A soft-touch finish on the back would go a long way to mitigate the Droid Charge's plastic feel.

Below the display are four physical buttons for home, menu, back, and search. On the left side, you get a volume rocker and a Micro-USB port, and on the right are a power button and HDMI port. The 3.5mm headphone jack sits on top, and just below it on the upper left corner is the front-facing 1.3-megapixel camera. There's also an 8-megapixel camera on the back with a flash.

Verizon packages the Samsung Droid Charge with an AC adapter, a USB cable, a preinstalled 32GB microSD card, and reference material.

Features
The Samsung Droid Charge offers a standard set of voice features, including a speakerphone, speed dial, voice commands, conference calling, and text and multimedia messaging with threaded chat view. The smartphone can handle video calls using its front-facing 1.3-megapixel camera, but unlike a number of Verizon's other devices it doesn't support Skype Mobile. In fact, it doesn't come preloaded with any video chat clients at all. You can, of course, download such apps (such as Fring) from the Android Market, but making video chat easy right out of the box would have been nice.

Bluetooth, Wi-Fi, and GPS are all onboard, and as we mentioned at the beginning, the Droid Charge is Verizon's second 4G-capable smartphone. Verizon's LTE 4G network, which is, as of this writing, available in 45 markets and more than 60 airports nationwide, promises average download speeds of 5Mbps to 12Mbps and upload speeds of 2Mbps to 5Mbps. We experienced great data speeds with the HTC ThunderBolt, and the same was true here (check out the Performance section for more details), which made for painless Web browsing and media streaming. It's also great since the Droid Charge can be used as a mobile hot spot, and you can share a 4G connection on up to10 devices and a 3G connection on up to 5 devices. Normally to use this feature you would need to sign up for a Mobile Broadband plan, which costs $20 per month and comes with a 2GB data cap, but for a limited time Verizon is throwing in the feature for free, so enjoy it while it lasts!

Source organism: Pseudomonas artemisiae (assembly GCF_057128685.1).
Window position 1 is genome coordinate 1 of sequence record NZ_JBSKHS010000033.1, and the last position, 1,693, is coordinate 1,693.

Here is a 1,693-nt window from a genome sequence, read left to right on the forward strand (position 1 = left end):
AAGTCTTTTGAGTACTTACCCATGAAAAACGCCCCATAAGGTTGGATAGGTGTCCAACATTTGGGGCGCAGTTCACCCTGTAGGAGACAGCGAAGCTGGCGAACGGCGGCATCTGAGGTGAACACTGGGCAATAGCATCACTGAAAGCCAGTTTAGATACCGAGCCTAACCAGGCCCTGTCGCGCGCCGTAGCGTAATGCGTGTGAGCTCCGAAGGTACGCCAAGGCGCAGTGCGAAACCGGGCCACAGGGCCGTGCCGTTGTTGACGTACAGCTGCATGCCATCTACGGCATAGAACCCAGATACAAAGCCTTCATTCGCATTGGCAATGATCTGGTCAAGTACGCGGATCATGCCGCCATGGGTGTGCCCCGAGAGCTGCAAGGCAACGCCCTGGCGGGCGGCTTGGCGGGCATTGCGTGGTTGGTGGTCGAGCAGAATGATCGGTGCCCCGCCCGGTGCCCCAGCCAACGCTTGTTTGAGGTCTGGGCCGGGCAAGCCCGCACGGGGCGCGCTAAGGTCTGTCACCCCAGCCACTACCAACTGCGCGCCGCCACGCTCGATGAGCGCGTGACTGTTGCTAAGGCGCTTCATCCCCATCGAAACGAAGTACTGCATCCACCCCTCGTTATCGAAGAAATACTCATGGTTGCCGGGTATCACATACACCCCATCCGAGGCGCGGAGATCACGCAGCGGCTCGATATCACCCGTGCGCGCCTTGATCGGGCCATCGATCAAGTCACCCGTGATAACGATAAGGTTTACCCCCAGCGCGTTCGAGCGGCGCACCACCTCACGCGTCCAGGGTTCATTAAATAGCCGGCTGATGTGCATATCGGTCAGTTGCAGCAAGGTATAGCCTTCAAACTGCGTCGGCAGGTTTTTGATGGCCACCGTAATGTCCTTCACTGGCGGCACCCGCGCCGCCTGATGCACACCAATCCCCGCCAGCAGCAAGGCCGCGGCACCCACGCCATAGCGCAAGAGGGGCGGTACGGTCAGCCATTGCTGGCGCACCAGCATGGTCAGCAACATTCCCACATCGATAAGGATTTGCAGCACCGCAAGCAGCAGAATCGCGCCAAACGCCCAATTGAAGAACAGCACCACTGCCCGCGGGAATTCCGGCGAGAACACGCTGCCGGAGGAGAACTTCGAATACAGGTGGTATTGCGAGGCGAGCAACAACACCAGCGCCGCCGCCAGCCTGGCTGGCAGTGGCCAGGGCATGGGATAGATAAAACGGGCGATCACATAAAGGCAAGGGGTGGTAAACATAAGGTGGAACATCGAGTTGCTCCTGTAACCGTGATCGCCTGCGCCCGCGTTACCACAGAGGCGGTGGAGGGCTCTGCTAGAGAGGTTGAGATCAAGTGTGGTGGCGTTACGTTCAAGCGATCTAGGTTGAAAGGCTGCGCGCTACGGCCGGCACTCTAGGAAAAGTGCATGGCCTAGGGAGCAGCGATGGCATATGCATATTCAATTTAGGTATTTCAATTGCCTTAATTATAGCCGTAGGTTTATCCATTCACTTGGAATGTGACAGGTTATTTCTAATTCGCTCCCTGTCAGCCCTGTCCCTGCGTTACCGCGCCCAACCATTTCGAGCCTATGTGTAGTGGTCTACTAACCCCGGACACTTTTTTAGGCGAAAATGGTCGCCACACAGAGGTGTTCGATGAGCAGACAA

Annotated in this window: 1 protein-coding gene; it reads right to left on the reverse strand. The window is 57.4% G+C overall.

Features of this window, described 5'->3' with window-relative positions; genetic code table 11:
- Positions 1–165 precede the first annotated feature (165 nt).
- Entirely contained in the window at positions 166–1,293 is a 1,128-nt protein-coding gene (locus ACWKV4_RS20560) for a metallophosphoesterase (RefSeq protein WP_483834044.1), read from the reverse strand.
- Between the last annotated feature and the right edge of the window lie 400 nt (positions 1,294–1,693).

The Droid Charge ships running Android 2.2.1 and not Android 2.3 Gingerbread, but you get the standard Google services, as well as the solid contact and calendar management, social networking integration, and full Web browser that come with Android. The handset comes preloaded with a healthy selection of apps, including some staples like an office suite (ThinkFree, in this case), a calculator, and more fun extras, such as the Amazon Kindle Android app and TuneWiki. Verizon also loads the Charge up with a handful of its services and you can't uninstall them, so you're stuck with them whether you use them or not.

One app we had fun with was Samsung's Media Hub video store, through which you can rent and buy movies and TV shows. There are few handsets that we'd watch long videos on, but the Droid Charge's beautiful display just drew us in. The music player is also more than capable, offering the basic player functions plus a built-in equalizer, effects, and 5.1-channel surround sound.


The Droid Charge's 8-megapixel camera produced bright and sharp photos even in dim environments.

The phone's 8-megapixel camera includes a flash, autofocus, and a good dose of editing options, including blink detection and antishake. The picture quality was great, with very detailed images and sharp lines. In indoor shots, there weren't any strange hues ruining the picture and colors looked bright. Photos taken outdoors looked even better. The camera can also shoot 720p HD video of good quality: the picture was sharp and it was able to capture action sequences with little blur.

You can share your media in various ways, including the usual social networking channels, and you can project them onto larger screens via the HDMI port or via DLNA. The Samsung Droid Charge has 2GB of internal memory and comes with a 32GB microSD card.

Performance